It was disappointing that 28 October was chosen as the new New Zealand Wars Day. This was because the day has nothing to do with the New Zealand Wars.
In 2016, a gathering of tribal leaders decided that New Zealand’s Land Wars would be commemorated on 28 October, commencing in 2017. The decision was made at the invitation of the Minister Of Māori Affairs who had received government funding to support commemoration events.
But why was this date chosen? It’s the day, we are told, that the earlier Declaration of Independence was signed, in 1835 in the far north, between the tribes of Ngā Puhi and British Resident Agent, James Busby. The date 28 October, hoswever, has no direct reference to New Zealand’s Land Wars.
Pākehā historians like James Belich have long argued that the wars were ‘wars of sovereignty’. This date, 28 October, buys into that argument by foregrounding the issue of Māori sovereignty, rather than choosing an actual wars date.
Māori historians, by contrast, have argued that, for Māori, te tino rangatirantanga lay in the land, and was indistinguishable from the land, and the continuing possession of it. Tribes fought, and died, to protect this.
An over-arching ‘sovereignty’ sounds fine, but for Māori it was something always grounded in the land.
October 28 denies to Māori the devastating costs of those conflicts, fought for their te tino rangatirantanga, embedded in the tribal estates.
Better Dates – 17 March or 20 November
A better date might have been 17 March, when the wars started at Te Kohia, near Waitara. The Taranaki Daily News has recently published an interesting article about the Te Kohia Battle site – you can read it here : Te Kohia Battle Site .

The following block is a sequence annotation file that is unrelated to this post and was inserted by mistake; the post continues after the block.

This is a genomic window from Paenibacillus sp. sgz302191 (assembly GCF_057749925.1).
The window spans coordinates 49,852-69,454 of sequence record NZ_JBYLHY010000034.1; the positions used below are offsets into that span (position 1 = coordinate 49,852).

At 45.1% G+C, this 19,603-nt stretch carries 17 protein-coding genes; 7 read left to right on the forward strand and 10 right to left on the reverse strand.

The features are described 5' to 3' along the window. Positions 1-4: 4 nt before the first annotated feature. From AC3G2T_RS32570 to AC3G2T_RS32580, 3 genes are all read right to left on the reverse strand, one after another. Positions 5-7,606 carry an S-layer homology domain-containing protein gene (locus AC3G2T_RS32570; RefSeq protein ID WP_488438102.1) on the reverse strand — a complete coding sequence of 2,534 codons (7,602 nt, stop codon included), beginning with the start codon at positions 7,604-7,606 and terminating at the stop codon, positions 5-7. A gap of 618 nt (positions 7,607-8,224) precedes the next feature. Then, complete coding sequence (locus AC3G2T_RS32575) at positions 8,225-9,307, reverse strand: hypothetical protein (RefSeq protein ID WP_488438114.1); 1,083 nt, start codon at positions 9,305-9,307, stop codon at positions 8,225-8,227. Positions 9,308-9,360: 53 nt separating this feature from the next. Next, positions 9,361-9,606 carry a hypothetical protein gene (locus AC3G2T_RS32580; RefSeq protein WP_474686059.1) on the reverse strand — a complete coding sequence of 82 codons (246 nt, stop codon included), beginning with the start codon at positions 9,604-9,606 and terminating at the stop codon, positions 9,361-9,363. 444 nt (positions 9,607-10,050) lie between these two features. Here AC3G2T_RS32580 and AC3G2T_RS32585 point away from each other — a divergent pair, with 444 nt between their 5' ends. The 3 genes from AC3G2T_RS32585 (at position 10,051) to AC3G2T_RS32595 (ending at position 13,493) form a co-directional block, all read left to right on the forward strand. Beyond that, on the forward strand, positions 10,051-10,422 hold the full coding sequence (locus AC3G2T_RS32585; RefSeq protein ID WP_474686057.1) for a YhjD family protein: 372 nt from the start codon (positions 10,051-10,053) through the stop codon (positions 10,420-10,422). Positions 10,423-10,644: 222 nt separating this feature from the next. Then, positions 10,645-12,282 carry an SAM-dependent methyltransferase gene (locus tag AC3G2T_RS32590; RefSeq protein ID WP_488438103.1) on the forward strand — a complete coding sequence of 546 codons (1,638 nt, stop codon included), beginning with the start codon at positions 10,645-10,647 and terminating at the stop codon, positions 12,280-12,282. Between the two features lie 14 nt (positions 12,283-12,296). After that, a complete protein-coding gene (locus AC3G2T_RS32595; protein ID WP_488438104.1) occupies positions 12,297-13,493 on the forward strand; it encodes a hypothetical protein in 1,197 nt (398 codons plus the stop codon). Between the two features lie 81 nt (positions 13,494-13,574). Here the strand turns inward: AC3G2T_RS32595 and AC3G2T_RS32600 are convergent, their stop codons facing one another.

Another date is 20 November, when Rangiriri was attacked by British forces. Rangiriri was the defining battle of the wars, where, for Māori, the wars were lost. You can read more about Rangiriri, and the Waikato Wars, here – the Battle for Rangiriri.
If anything, 28 October represents, not a sense of history, but modern Māori political realities, representing the state of Crown-Māori relations today which are centred on still outstanding issues of Māori autonomy, or sovereignty.
The date is less about the wars, and more about Māori seeking continuing political leverage. Much of the push for a ‘New Zealand Wars Day’ actually came from young Pākehā students, assisted by prominent Pākehā historians. Perhaps it was more about Pākehā developing a much belated historcial conscience, successfully harnessing Māori leadership to that end.
A date more reflective of the actual Māori experience of those wars, with all of the hurt, dispossession, loss and devastation has been by-passed, and that is a great shame.